The CDCs don't want our crummy stick buildings, they want the big, juicy ones.

TOPA is a building-centric law, but inexplicably here we exempt just the fractional portion of the building that is a unit occupied by people related to someone who is disabled.

It is unclear how this would work in practice. Presumably the building would need to be converted to condos and each unit deeded separately to comply.

Universities are exempt provided they claim (regardless of whether it's true) that the building is intended to house students.

CDCs who buy property have to do something (what exactly remains unclear) to displace renters who didn't help buy the place.

Short sales are delayed.

When an owner talks to a bank about a short sale, they also must notify the renter.

For reasons that are unclear, this section calls for mailing the notice twice two different ways.

Notices must go to each renter, to the Attorney General and to the secretary of EOHLC.

Short Sale Delay + 60 days = 60 days' total delay

A bank cannot even begin to consider a short sale unless the renters have been notified and the owner tells the bank as much.

Renters have 60 days to decide.

This harms owners looking to exit a property. Short sales usually have to be carried out much faster than 60 days or the owner continues to sink underwater.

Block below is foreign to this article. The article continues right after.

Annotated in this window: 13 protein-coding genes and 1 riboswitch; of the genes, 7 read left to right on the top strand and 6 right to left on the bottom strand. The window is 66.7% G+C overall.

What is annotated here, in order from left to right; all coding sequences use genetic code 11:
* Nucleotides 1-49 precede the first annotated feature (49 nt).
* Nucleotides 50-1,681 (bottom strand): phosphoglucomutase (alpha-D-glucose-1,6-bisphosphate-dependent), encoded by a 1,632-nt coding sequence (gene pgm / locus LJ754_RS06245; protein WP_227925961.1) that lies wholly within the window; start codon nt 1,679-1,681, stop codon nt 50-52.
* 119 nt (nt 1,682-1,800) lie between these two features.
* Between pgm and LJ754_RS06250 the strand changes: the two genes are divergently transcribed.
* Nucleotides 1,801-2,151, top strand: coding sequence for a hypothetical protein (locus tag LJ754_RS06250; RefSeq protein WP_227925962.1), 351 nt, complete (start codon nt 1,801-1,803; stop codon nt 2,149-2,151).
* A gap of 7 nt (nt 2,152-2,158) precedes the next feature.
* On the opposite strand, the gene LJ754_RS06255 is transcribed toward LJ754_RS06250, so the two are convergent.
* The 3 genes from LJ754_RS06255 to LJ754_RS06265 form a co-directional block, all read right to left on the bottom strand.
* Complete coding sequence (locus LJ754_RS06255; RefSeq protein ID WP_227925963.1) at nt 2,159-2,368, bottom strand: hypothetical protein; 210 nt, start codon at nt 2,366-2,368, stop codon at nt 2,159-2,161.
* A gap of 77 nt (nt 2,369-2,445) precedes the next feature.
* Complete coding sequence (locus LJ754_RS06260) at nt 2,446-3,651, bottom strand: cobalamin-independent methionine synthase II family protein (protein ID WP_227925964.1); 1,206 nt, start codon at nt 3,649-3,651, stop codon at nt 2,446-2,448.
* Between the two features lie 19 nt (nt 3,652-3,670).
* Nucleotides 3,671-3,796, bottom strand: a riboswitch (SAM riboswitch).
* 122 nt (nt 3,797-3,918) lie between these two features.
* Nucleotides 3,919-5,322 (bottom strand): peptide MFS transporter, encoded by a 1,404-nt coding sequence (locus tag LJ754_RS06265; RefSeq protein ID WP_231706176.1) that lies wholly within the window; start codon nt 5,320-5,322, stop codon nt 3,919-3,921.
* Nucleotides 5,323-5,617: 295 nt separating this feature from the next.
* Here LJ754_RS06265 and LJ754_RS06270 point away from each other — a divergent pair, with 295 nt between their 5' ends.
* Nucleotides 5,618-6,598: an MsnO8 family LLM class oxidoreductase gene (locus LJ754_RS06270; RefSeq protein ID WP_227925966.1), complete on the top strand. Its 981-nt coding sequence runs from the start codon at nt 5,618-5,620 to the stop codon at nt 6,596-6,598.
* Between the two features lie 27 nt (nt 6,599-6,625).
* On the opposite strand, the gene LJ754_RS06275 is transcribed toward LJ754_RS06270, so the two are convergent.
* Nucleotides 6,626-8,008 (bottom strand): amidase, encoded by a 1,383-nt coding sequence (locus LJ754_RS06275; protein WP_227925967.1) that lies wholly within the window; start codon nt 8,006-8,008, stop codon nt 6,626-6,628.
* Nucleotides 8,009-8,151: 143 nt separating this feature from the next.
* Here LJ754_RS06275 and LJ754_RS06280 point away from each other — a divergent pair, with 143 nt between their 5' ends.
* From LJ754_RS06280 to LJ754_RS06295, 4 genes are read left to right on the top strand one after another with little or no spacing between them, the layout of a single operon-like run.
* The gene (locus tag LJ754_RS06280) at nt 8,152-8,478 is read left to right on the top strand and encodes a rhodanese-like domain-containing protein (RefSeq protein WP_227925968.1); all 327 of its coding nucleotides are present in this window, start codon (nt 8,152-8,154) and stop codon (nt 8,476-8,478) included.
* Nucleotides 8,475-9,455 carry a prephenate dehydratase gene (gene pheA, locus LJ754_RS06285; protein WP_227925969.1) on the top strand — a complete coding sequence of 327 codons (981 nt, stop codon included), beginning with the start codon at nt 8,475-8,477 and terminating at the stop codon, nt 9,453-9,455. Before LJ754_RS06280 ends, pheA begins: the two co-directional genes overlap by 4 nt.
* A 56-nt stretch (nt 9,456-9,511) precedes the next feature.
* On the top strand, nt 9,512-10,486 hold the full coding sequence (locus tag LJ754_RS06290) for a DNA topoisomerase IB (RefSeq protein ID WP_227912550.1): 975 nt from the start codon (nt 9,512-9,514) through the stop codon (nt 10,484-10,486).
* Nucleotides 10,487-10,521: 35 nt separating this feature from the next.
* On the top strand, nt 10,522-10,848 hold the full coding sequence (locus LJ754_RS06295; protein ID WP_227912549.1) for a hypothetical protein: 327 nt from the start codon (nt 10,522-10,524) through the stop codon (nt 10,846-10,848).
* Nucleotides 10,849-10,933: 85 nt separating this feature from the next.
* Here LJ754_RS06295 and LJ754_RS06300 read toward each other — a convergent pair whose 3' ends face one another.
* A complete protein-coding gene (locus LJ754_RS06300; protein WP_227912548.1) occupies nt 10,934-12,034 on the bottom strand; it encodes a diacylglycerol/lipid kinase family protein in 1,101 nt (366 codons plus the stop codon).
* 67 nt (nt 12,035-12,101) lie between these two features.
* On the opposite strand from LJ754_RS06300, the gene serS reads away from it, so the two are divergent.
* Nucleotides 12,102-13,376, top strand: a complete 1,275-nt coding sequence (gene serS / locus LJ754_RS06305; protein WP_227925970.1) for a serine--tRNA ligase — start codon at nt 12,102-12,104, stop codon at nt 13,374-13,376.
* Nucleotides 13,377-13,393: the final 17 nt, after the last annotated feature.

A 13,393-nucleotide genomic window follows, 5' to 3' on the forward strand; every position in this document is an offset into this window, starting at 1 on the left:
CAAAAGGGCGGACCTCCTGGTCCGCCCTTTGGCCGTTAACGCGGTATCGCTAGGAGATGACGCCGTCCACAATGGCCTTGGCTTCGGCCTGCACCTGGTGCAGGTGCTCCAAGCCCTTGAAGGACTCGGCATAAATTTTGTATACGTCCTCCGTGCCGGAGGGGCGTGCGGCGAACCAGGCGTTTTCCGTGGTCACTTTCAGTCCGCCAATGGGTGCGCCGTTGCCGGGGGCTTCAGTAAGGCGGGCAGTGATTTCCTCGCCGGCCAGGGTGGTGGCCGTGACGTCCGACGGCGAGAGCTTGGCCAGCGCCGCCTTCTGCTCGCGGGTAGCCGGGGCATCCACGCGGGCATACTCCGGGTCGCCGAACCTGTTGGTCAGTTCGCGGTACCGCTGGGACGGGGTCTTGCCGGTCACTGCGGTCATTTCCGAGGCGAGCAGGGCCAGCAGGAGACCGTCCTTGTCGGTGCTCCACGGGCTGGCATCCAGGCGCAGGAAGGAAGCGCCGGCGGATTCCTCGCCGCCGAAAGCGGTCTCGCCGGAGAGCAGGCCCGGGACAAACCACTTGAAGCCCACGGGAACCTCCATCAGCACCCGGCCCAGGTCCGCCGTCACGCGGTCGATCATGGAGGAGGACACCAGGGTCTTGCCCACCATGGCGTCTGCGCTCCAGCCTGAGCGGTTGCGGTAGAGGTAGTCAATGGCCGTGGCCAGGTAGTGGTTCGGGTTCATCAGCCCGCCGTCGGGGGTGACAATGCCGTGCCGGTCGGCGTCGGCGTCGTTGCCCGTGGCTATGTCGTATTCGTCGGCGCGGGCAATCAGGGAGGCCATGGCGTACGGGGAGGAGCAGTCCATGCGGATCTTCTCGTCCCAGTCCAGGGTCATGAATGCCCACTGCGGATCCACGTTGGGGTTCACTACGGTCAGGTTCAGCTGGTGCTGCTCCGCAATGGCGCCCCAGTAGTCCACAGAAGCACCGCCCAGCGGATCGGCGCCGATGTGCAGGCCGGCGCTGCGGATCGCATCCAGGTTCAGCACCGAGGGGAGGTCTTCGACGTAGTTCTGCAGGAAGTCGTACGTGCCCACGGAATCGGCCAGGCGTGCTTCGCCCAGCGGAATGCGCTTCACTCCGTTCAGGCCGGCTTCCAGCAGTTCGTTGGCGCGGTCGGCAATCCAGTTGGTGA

Tenants merely have to express interest, or point to the CDCs, to hold their place in line.

If a short sale is approved and an offer made to the owner, the owner must notify the renters, the AG and the secretary of EOHLC.

If a short sale offer is accepted, the owner must again notify the tenants, if they want that information.


Use of the word “may” shows tenants are not required to communicate with the owner in any particular way.



At the end of the short sale process, after the owner and the bank have done all the work to make the deal, the CDCs can come in to derail it.

They must provide “reasonable evidence” that they voted. There is no standard for what this means.

Short Sale Delay + 60 days = 120 days' total delay

CDCs have 60 days to swap out the buyer's name on the short sale agreement.

Short Sale Delay + 90 days = 210 days' total delay

CDCs have an additional 90 days to finance